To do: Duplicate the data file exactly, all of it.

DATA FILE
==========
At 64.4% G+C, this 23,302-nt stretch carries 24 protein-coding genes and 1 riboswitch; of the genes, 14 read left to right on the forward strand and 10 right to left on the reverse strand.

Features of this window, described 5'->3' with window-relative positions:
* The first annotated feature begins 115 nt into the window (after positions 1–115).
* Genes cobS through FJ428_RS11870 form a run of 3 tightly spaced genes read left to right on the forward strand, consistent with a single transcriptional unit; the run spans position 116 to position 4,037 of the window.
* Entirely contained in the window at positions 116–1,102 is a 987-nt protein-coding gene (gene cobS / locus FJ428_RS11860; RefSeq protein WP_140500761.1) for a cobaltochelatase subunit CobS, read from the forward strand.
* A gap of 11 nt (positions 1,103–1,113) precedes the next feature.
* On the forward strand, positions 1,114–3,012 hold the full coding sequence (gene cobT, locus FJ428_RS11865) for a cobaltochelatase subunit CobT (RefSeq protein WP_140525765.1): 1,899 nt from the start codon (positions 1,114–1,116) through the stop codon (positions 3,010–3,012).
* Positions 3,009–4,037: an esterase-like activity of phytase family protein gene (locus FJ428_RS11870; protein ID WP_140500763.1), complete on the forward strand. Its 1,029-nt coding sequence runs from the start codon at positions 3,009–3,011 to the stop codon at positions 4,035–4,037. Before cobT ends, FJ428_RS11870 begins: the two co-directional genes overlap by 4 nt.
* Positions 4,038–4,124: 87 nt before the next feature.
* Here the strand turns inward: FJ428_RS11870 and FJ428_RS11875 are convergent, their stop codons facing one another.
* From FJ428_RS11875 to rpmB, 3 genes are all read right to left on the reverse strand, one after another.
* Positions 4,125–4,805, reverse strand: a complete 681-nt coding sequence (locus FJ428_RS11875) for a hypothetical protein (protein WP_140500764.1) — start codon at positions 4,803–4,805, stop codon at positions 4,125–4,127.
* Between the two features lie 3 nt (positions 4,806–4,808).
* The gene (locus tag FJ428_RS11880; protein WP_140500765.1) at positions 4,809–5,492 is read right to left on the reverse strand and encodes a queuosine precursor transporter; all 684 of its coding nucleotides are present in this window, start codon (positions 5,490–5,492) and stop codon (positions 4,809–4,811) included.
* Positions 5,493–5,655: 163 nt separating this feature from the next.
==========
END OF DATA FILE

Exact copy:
At 64.4% G+C, this 23,302-nt stretch carries 24 protein-coding genes and 1 riboswitch; of the genes, 14 read left to right on the forward strand and 10 right to left on the reverse strand.

Features of this window, described 5'->3' with window-relative positions:
* The first annotated feature begins 115 nt into the window (after positions 1–115).
* Genes cobS through FJ428_RS11870 form a run of 3 tightly spaced genes read left to right on the forward strand, consistent with a single transcriptional unit; the run spans position 116 to position 4,037 of the window.
* Entirely contained in the window at positions 116–1,102 is a 987-nt protein-coding gene (gene cobS / locus FJ428_RS11860; RefSeq protein WP_140500761.1) for a cobaltochelatase subunit CobS, read from the forward strand.
* A gap of 11 nt (positions 1,103–1,113) precedes the next feature.
* On the forward strand, positions 1,114–3,012 hold the full coding sequence (gene cobT, locus FJ428_RS11865) for a cobaltochelatase subunit CobT (RefSeq protein WP_140525765.1): 1,899 nt from the start codon (positions 1,114–1,116) through the stop codon (positions 3,010–3,012).
* Positions 3,009–4,037: an esterase-like activity of phytase family protein gene (locus FJ428_RS11870; protein ID WP_140500763.1), complete on the forward strand. Its 1,029-nt coding sequence runs from the start codon at positions 3,009–3,011 to the stop codon at positions 4,035–4,037. Before cobT ends, FJ428_RS11870 begins: the two co-directional genes overlap by 4 nt.
* Positions 4,038–4,124: 87 nt before the next feature.
* Here the strand turns inward: FJ428_RS11870 and FJ428_RS11875 are convergent, their stop codons facing one another.
* From FJ428_RS11875 to rpmB, 3 genes are all read right to left on the reverse strand, one after another.
* Positions 4,125–4,805, reverse strand: a complete 681-nt coding sequence (locus FJ428_RS11875) for a hypothetical protein (protein WP_140500764.1) — start codon at positions 4,803–4,805, stop codon at positions 4,125–4,127.
* Between the two features lie 3 nt (positions 4,806–4,808).
* The gene (locus tag FJ428_RS11880; protein WP_140500765.1) at positions 4,809–5,492 is read right to left on the reverse strand and encodes a queuosine precursor transporter; all 684 of its coding nucleotides are present in this window, start codon (positions 5,490–5,492) and stop codon (positions 4,809–4,811) included.
* Positions 5,493–5,655: 163 nt separating this feature from the next.